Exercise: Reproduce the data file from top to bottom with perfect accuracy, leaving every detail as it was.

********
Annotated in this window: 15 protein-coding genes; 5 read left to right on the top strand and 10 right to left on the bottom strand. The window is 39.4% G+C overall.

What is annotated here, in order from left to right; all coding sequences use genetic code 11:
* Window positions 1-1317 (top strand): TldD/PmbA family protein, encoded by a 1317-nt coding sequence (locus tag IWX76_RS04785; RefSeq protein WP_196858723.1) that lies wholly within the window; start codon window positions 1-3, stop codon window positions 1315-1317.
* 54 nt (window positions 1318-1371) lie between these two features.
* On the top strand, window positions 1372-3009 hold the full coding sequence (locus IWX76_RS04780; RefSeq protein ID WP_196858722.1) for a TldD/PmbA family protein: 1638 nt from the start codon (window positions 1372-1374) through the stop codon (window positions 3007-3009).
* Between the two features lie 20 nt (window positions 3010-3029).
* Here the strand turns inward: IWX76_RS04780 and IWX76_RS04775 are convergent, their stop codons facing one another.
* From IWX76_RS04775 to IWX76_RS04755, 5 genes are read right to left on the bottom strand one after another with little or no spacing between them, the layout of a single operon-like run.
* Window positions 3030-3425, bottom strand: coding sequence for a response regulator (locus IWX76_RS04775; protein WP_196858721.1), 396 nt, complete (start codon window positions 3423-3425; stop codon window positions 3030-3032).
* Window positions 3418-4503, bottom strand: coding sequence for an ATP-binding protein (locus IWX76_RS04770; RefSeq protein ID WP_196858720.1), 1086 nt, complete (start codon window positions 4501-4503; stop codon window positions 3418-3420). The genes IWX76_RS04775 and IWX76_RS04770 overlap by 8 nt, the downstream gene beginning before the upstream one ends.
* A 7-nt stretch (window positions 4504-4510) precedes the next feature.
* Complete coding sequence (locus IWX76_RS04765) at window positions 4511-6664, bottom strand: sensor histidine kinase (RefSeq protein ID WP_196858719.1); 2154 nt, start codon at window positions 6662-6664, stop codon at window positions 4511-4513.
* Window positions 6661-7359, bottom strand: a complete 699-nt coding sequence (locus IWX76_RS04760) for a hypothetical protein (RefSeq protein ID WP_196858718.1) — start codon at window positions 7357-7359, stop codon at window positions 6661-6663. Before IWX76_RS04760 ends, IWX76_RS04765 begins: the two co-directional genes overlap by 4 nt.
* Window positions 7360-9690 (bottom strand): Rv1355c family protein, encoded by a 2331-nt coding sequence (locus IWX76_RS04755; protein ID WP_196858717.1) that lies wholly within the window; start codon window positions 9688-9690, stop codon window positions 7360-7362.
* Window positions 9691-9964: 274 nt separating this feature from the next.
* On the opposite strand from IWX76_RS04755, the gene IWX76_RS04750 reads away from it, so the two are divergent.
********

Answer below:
Annotated in this window: 15 protein-coding genes; 5 read left to right on the top strand and 10 right to left on the bottom strand. The window is 39.4% G+C overall.

What is annotated here, in order from left to right; all coding sequences use genetic code 11:
* Window positions 1-1317 (top strand): TldD/PmbA family protein, encoded by a 1317-nt coding sequence (locus tag IWX76_RS04785; RefSeq protein WP_196858723.1) that lies wholly within the window; start codon window positions 1-3, stop codon window positions 1315-1317.
* 54 nt (window positions 1318-1371) lie between these two features.
* On the top strand, window positions 1372-3009 hold the full coding sequence (locus IWX76_RS04780; RefSeq protein ID WP_196858722.1) for a TldD/PmbA family protein: 1638 nt from the start codon (window positions 1372-1374) through the stop codon (window positions 3007-3009).
* Between the two features lie 20 nt (window positions 3010-3029).
* Here the strand turns inward: IWX76_RS04780 and IWX76_RS04775 are convergent, their stop codons facing one another.
* From IWX76_RS04775 to IWX76_RS04755, 5 genes are read right to left on the bottom strand one after another with little or no spacing between them, the layout of a single operon-like run.
* Window positions 3030-3425, bottom strand: coding sequence for a response regulator (locus IWX76_RS04775; protein WP_196858721.1), 396 nt, complete (start codon window positions 3423-3425; stop codon window positions 3030-3032).
* Window positions 3418-4503, bottom strand: coding sequence for an ATP-binding protein (locus IWX76_RS04770; RefSeq protein ID WP_196858720.1), 1086 nt, complete (start codon window positions 4501-4503; stop codon window positions 3418-3420). The genes IWX76_RS04775 and IWX76_RS04770 overlap by 8 nt, the downstream gene beginning before the upstream one ends.
* A 7-nt stretch (window positions 4504-4510) precedes the next feature.
* Complete coding sequence (locus IWX76_RS04765) at window positions 4511-6664, bottom strand: sensor histidine kinase (RefSeq protein ID WP_196858719.1); 2154 nt, start codon at window positions 6662-6664, stop codon at window positions 4511-4513.
* Window positions 6661-7359, bottom strand: a complete 699-nt coding sequence (locus IWX76_RS04760) for a hypothetical protein (RefSeq protein ID WP_196858718.1) — start codon at window positions 7357-7359, stop codon at window positions 6661-6663. Before IWX76_RS04760 ends, IWX76_RS04765 begins: the two co-directional genes overlap by 4 nt.
* Window positions 7360-9690 (bottom strand): Rv1355c family protein, encoded by a 2331-nt coding sequence (locus IWX76_RS04755; protein ID WP_196858717.1) that lies wholly within the window; start codon window positions 9688-9690, stop codon window positions 7360-7362.
* Window positions 9691-9964: 274 nt separating this feature from the next.
* On the opposite strand from IWX76_RS04755, the gene IWX76_RS04750 reads away from it, so the two are divergent.